Making things more accessible to the public is a winning strategy. Stewart is “always asking myself how I can improve the lives of my customers, my colleagues, my shareholders, my family, and my friends.” Her genius isn’t in how well she cooks or decorates—she’s far from the world’s first celebrity chef. Stewart’s success lies in the idea that she makes the complex simple. She says, “I think that people want to know how to do practical and everyday things like how to get the pomegranate seeds out of a pomegranate.” Her mind is focused on optimization and practicality. Consumers don’t always want a product to complicate their lives—many want an easier way to do life’s simple tasks. Other companies like Uber, Rolex, or Air Bnb adopted a similar strategy. Rolex, for example, found a more straightforward way to tell the time. Improving consumers' lives through decomplication maintains relevance and share in today’s competitive market. For Stewart, making life better is among her claims to fame—a key reason behind her relevance and sixty-year-long career.

Remain constantly inquisitive. Stewart lives by her motto, “Learn something new every day.” She does just that, constantly learning new things and continually asking questions. Stewart’s curiosity dates back to her childhood. She says, “I was an inquisitive person because of my parents. They encouraged me to be as curious about many things as possible.” Throughout her career, Stewart dared not to ask “Why?” but “Why not?” Time and again, she sought opportunities to develop rare skill sets, taking on modeling and financial advising only because she was curious. The skills she collects through curiosity and asking questions lend themselves to the vastness of her business empire. Though she’s never formally studied business, Stewart gleans knowledge from the successful people around her, asking questions and seeking advice. She writes, “My curiosity knows no bounds. I continue to learn each and every day and will continue to teach what I know to as many people as will listen.”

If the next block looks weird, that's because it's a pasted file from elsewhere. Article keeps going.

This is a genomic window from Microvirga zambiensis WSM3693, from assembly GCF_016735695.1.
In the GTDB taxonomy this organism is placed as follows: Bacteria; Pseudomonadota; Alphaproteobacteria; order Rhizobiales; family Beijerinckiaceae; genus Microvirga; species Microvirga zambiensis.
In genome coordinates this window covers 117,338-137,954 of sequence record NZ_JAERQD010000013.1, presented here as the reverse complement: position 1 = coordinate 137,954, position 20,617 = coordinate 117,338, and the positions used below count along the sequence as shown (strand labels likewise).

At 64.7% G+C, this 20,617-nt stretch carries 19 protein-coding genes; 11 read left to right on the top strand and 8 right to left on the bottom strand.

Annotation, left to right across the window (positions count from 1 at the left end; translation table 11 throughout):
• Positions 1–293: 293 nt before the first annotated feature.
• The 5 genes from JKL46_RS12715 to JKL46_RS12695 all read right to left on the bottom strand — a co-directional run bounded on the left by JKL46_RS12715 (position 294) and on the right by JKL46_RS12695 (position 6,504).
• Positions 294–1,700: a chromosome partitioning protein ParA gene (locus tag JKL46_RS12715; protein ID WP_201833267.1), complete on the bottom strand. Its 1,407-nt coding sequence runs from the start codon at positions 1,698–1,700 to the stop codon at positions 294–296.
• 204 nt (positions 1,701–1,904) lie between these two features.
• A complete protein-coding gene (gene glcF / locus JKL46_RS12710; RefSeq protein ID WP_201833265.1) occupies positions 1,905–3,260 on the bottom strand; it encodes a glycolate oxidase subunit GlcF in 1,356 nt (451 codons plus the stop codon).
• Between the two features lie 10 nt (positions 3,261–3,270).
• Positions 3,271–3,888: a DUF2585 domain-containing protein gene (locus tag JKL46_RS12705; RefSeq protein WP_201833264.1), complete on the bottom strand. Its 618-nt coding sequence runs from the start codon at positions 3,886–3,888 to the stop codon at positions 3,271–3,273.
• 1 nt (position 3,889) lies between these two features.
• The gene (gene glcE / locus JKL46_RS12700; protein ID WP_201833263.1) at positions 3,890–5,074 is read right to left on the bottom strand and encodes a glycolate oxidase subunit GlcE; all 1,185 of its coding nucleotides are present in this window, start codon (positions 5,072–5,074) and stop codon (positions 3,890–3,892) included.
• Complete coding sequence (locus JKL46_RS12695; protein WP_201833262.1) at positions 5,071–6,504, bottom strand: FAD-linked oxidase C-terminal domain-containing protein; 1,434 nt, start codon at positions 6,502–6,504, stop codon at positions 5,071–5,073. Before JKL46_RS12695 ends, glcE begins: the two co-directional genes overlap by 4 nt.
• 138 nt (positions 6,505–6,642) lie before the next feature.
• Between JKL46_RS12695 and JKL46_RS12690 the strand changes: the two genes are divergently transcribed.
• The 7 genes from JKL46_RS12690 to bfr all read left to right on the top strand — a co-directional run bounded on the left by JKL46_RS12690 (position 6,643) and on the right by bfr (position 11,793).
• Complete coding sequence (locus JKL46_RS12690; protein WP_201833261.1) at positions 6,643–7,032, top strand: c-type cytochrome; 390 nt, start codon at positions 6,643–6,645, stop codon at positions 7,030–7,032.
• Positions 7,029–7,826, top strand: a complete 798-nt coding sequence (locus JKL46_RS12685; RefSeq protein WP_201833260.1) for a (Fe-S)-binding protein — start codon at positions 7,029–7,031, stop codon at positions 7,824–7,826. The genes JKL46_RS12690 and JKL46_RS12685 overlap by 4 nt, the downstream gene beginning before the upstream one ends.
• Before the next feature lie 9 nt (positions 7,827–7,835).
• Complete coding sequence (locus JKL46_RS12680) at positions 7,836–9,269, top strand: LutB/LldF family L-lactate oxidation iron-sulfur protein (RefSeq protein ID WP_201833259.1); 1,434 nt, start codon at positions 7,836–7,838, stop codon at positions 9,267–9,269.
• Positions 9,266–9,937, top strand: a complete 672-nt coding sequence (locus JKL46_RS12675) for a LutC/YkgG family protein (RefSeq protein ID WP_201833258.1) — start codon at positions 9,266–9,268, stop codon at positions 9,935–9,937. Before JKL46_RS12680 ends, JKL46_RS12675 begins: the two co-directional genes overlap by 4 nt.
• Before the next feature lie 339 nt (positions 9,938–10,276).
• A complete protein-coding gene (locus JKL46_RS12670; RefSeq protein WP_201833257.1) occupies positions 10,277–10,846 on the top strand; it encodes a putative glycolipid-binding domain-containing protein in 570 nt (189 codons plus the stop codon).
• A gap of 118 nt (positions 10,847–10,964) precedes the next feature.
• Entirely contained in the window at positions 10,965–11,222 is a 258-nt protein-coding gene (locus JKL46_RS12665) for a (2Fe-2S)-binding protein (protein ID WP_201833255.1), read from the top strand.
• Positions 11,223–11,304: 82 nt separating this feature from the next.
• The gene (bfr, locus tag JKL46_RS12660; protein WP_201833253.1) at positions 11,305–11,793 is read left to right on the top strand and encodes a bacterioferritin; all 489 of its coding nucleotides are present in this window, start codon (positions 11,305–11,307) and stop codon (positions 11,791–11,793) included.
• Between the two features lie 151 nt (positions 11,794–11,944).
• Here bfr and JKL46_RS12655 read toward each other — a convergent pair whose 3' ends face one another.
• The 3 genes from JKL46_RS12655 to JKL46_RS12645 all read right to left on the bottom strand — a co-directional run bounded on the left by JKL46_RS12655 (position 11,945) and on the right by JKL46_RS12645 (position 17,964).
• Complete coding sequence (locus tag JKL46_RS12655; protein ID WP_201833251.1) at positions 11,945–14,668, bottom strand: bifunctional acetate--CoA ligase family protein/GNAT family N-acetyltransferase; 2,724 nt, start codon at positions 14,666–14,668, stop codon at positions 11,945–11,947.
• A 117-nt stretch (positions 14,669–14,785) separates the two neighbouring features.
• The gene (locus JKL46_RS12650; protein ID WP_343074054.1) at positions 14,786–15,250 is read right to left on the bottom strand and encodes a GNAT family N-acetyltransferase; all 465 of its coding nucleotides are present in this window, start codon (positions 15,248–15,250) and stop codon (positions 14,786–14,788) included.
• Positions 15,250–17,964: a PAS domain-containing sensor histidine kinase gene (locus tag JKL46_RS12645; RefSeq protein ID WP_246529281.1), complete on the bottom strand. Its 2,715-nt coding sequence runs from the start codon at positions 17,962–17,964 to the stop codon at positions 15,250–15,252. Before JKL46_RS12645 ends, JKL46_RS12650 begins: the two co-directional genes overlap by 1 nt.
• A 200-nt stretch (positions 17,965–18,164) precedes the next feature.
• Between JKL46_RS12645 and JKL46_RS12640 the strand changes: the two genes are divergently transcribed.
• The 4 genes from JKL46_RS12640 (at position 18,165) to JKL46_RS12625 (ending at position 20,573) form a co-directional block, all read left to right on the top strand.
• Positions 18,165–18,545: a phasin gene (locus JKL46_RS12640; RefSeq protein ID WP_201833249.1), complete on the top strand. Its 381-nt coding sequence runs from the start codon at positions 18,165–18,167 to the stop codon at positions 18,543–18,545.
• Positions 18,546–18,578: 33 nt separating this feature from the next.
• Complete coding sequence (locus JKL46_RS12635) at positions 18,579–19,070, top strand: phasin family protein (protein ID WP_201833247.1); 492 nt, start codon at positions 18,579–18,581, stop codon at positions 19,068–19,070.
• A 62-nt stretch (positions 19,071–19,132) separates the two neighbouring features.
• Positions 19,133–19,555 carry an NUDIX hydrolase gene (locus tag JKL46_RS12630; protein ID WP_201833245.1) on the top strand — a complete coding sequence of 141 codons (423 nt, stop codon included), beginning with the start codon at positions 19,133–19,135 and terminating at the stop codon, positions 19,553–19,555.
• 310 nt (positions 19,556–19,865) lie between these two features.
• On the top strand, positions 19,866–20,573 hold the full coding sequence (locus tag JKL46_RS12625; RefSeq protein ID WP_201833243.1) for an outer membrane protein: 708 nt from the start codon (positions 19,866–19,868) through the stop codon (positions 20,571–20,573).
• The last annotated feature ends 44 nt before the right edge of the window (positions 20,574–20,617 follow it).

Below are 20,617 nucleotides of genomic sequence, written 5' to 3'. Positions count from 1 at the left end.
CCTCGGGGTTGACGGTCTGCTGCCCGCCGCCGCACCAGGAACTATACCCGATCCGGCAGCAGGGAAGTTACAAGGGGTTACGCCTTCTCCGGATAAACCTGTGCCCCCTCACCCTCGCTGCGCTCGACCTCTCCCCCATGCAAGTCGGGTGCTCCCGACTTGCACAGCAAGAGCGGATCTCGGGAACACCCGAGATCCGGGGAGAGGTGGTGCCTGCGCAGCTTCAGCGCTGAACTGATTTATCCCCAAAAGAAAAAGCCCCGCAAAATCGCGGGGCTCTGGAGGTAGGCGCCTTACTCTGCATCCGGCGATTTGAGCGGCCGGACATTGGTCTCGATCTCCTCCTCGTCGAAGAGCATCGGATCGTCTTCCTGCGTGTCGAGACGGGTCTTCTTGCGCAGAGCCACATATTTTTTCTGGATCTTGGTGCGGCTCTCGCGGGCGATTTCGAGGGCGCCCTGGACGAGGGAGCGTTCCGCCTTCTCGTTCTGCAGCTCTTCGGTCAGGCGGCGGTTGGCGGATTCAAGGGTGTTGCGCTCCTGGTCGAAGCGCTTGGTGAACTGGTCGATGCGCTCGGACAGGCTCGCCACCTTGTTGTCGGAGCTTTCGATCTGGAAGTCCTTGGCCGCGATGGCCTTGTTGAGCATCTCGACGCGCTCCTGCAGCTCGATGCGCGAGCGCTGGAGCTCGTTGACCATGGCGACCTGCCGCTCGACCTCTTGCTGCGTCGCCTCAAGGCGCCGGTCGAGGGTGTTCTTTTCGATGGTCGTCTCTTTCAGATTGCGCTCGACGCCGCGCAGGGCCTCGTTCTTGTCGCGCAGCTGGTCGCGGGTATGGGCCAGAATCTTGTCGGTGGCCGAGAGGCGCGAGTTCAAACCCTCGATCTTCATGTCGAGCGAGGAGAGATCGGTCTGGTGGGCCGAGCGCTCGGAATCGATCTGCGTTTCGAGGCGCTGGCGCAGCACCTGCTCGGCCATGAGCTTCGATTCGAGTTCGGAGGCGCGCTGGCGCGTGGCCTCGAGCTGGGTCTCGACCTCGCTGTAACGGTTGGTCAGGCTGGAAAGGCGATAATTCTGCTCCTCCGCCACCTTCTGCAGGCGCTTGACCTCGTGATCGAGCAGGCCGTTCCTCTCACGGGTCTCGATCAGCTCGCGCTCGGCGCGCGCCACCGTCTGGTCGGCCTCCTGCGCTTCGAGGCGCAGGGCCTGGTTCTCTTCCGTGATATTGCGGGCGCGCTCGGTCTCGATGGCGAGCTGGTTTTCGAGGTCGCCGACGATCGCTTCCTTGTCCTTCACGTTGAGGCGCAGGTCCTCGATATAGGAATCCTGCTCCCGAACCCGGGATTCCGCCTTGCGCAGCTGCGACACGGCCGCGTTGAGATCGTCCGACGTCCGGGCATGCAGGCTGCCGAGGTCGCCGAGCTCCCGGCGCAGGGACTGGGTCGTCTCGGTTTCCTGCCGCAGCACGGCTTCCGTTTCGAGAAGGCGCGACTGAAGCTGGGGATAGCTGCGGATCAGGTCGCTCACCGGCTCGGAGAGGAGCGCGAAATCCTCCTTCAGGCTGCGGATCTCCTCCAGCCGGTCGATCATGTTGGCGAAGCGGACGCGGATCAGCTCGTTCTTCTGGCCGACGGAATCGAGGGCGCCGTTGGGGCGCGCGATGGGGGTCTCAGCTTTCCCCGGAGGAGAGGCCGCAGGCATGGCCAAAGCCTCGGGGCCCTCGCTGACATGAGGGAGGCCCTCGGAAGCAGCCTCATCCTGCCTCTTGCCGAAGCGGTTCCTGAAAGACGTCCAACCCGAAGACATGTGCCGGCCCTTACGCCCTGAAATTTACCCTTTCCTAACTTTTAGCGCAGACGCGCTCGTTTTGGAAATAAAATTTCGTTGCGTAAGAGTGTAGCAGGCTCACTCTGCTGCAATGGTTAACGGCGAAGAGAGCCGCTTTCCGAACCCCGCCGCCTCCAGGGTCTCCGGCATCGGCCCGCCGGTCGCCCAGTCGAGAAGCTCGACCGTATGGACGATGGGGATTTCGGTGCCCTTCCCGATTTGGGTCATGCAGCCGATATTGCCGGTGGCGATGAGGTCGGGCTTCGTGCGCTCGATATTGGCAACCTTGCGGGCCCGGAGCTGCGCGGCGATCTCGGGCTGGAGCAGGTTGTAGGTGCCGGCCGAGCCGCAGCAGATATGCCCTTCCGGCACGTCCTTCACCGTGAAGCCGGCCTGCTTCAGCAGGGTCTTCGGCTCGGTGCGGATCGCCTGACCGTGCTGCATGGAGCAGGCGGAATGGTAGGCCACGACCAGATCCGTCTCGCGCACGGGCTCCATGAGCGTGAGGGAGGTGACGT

Wake up early to make time for deep work. Stewart famously wakes up at 4:30 am each morning, only sleeping for four or fewer hours a night. Waking up early breeds Stewart’s insane work ethic. Her neighbor once said, “She is basically available 24 hours a day because she is always involved in a project.” Stewart’s passion remains apparent to anyone who knows her. She’s genuinely excited about her ventures, and more time in the day allows for high personal investment. Stewart says, “Once you realize that you have identified a passion, invest in yourself.” Her assistant says, “Truly, she never stops…her mind is always in gear.” Stewart’s daytimer is packed, so she copes by waking before the sun rises. Though her mind is ‘always in gear,’ the practice allows her to invest her creativity into her current projects, yielding stronger, higher-quality results.

Martha Stewart Quotes

On taking yourself seriously: “I think baking cookies is equal to Queen Victoria running an empire. There's no difference in how seriously you take the job, how seriously you approach your whole life.”

On adaptability: “When you're through changing, you're through.”

On variety: “The ultimate goal is to be an interesting, useful, wholesome person. If you're successful on top of that, then you're way ahead of everybody.”

On dreaming: “There are two kinds of people... There are the dreamers who go and buy, and there are the doers who go and make. And I've always recognized that. So the dreamers are what support our company because they will buy the product that they could make if they wanted to, had time to, or were so inclined to.”

On seeking advice: “It's a constant evolution. If I planted a tree one way yesterday, and somebody tells me of a better way to plant a tree, I think, 'You know, they're right, that's better.' Then I change my way to accommodate the new way of planting trees.”

On quality: “Whether you're a programmer or a seamstress, it's all about new techniques, simplifying old techniques, and consolidating steps. Making things go faster but not worse.”